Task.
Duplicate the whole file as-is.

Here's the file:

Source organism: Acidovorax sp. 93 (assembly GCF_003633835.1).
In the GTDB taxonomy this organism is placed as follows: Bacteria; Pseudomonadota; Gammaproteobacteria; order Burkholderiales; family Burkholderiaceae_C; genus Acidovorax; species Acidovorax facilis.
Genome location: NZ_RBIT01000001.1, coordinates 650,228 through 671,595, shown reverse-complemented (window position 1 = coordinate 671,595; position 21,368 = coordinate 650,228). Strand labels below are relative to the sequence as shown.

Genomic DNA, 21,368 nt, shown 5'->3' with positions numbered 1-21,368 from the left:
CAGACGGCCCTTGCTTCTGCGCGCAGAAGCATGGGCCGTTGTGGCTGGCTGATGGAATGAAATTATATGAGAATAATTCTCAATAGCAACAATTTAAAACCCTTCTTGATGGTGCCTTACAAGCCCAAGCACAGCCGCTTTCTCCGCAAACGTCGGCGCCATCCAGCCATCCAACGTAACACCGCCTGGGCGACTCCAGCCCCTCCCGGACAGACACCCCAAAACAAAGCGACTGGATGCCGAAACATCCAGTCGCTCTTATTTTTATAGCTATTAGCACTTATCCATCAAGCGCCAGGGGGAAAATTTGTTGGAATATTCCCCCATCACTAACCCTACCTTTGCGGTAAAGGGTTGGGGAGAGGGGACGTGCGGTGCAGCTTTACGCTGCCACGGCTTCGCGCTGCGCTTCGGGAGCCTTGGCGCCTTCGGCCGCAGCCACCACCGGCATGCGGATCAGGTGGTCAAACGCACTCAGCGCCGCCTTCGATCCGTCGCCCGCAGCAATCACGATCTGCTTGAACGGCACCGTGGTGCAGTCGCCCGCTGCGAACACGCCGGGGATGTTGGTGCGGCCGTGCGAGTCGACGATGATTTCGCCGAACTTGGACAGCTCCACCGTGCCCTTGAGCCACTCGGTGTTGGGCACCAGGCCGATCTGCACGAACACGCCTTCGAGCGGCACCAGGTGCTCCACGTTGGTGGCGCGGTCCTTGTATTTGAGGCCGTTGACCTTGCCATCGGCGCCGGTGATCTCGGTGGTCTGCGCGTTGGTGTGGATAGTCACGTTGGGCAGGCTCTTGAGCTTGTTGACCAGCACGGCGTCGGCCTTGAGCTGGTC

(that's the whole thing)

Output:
Source organism: Acidovorax sp. 93 (assembly GCF_003633835.1).
In the GTDB taxonomy this organism is placed as follows: Bacteria; Pseudomonadota; Gammaproteobacteria; order Burkholderiales; family Burkholderiaceae_C; genus Acidovorax; species Acidovorax facilis.
Genome location: NZ_RBIT01000001.1, coordinates 650,228 through 671,595, shown reverse-complemented (window position 1 = coordinate 671,595; position 21,368 = coordinate 650,228). Strand labels below are relative to the sequence as shown.

Genomic DNA, 21,368 nt, shown 5'->3' with positions numbered 1-21,368 from the left:
CAGACGGCCCTTGCTTCTGCGCGCAGAAGCATGGGCCGTTGTGGCTGGCTGATGGAATGAAATTATATGAGAATAATTCTCAATAGCAACAATTTAAAACCCTTCTTGATGGTGCCTTACAAGCCCAAGCACAGCCGCTTTCTCCGCAAACGTCGGCGCCATCCAGCCATCCAACGTAACACCGCCTGGGCGACTCCAGCCCCTCCCGGACAGACACCCCAAAACAAAGCGACTGGATGCCGAAACATCCAGTCGCTCTTATTTTTATAGCTATTAGCACTTATCCATCAAGCGCCAGGGGGAAAATTTGTTGGAATATTCCCCCATCACTAACCCTACCTTTGCGGTAAAGGGTTGGGGAGAGGGGACGTGCGGTGCAGCTTTACGCTGCCACGGCTTCGCGCTGCGCTTCGGGAGCCTTGGCGCCTTCGGCCGCAGCCACCACCGGCATGCGGATCAGGTGGTCAAACGCACTCAGCGCCGCCTTCGATCCGTCGCCCGCAGCAATCACGATCTGCTTGAACGGCACCGTGGTGCAGTCGCCCGCTGCGAACACGCCGGGGATGTTGGTGCGGCCGTGCGAGTCGACGATGATTTCGCCGAACTTGGACAGCTCCACCGTGCCCTTGAGCCACTCGGTGTTGGGCACCAGGCCGATCTGCACGAACACGCCTTCGAGCGGCACCAGGTGCTCCACGTTGGTGGCGCGGTCCTTGTATTTGAGGCCGTTGACCTTGCCATCGGCGCCGGTGATCTCGGTGGTCTGCGCGTTGGTGTGGATAGTCACGTTGGGCAGGCTCTTGAGCTTGTTGACCAGCACGGCGTCGGCCTTGAGCTGGTC